The challenges of the omicron variant have started to wane, yet many hospitals and physicians' groups are still struggling with expenses related to COVID-19.
Hospitals and health systems were facing an uphill battle at the start of 2022 as they struggled to meet the challenges brought on by the surging omicron variant; however, new data shows these organizations are starting to see relief thanks to the rebound in outpatient volumes and revenues.
While the actual operating margins for hospitals and health systems were negative for a third consecutive month, according to Kaufman Hall's National Hospital Flash Report and Physician Flash Report, gross operating revenue climbed by 14% from February to March. The total expense per adjusted discharge declined by 9% and adjusted discharges grew by 18% month-over-month. Overall, the average length of patient stays dropped by 6.2% from February, as there were fewer patients in need of long hospital stays.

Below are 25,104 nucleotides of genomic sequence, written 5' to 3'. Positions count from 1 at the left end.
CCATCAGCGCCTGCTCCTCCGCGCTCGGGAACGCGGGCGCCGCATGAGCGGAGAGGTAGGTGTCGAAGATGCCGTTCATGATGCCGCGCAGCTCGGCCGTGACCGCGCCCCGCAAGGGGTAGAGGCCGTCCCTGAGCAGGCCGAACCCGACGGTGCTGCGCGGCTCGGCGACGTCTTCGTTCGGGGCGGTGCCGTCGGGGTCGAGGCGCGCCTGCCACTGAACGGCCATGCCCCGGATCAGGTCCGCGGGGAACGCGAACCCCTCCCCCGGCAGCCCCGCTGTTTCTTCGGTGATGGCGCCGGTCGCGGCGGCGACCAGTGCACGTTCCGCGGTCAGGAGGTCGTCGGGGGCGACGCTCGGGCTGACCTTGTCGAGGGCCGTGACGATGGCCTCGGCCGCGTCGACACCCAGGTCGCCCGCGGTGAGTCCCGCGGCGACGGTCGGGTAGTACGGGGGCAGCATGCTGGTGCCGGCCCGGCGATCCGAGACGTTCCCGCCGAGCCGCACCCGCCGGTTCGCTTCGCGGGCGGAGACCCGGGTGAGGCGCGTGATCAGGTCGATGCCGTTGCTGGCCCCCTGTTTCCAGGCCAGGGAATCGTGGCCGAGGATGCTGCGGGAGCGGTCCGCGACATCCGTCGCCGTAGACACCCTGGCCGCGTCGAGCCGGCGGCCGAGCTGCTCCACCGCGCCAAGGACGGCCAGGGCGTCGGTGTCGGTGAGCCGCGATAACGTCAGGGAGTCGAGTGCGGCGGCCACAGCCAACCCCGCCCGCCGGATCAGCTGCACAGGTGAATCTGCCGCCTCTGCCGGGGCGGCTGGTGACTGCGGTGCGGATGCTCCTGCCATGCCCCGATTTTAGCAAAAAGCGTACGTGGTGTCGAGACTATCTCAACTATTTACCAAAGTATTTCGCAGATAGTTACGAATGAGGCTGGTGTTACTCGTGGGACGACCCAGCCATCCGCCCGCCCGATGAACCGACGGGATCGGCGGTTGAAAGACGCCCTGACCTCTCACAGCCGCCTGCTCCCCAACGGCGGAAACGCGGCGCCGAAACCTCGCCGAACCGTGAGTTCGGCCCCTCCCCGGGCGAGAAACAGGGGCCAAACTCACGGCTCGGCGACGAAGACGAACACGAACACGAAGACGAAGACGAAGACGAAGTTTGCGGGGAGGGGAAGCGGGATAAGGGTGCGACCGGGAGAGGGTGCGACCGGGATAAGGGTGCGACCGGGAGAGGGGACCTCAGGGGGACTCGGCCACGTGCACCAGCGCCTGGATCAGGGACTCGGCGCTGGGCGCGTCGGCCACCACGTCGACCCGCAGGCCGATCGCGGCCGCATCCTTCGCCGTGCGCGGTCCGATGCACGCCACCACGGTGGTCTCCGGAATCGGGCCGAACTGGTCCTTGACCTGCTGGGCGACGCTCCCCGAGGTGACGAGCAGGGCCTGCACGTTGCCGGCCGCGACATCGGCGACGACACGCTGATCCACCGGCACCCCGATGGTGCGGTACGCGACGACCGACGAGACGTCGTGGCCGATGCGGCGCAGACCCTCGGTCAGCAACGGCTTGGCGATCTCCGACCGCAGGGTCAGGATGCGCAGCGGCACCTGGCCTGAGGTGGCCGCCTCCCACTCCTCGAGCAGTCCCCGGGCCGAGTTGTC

"Hospitals experienced a resurgence in outpatient care and revenues in March, as many patients sought care they delayed during the Omicron surge," Erik Swanson, senior vice president of data and analytics with Kaufman Hall, said in an email release. "Declining COVID-19 case rates also meant hospitals had fewer high-acuity patients. While the road to recovery remains long for many hospitals, these trends indicate some pressures of the pandemic may be lifting."
On the physicians' side of things, doctors saw an increase in productivity, compensation, and revenues during the first quarter of the year due to a rise in patient volumes, according to the reports. For example, physician wRVUs per FTE increased by 15%, and physician compensation climbed to 7% to $349,072. But physicians are still dealing with heavy patient expenses because of those increased volumes. Total direct expense per physician FTE rose by 12.9% from the first quarter of 2020.
"Physician subsidies and expenses both reached two-year highs in the first quarter, and both metrics appear to be on an upward trajectory for the foreseeable future," Matthew Bates, managing director and physician enterprise service line lead with Kaufman Hall, said in an email release. "At the same time, per-physician productivity and revenues had sizable increases. Physician leaders must continue to closely monitor these trends and identify opportunities for improvement to manage the cost curve going forward."
Amanda Schiavo is the Finance Editor for HealthLeaders.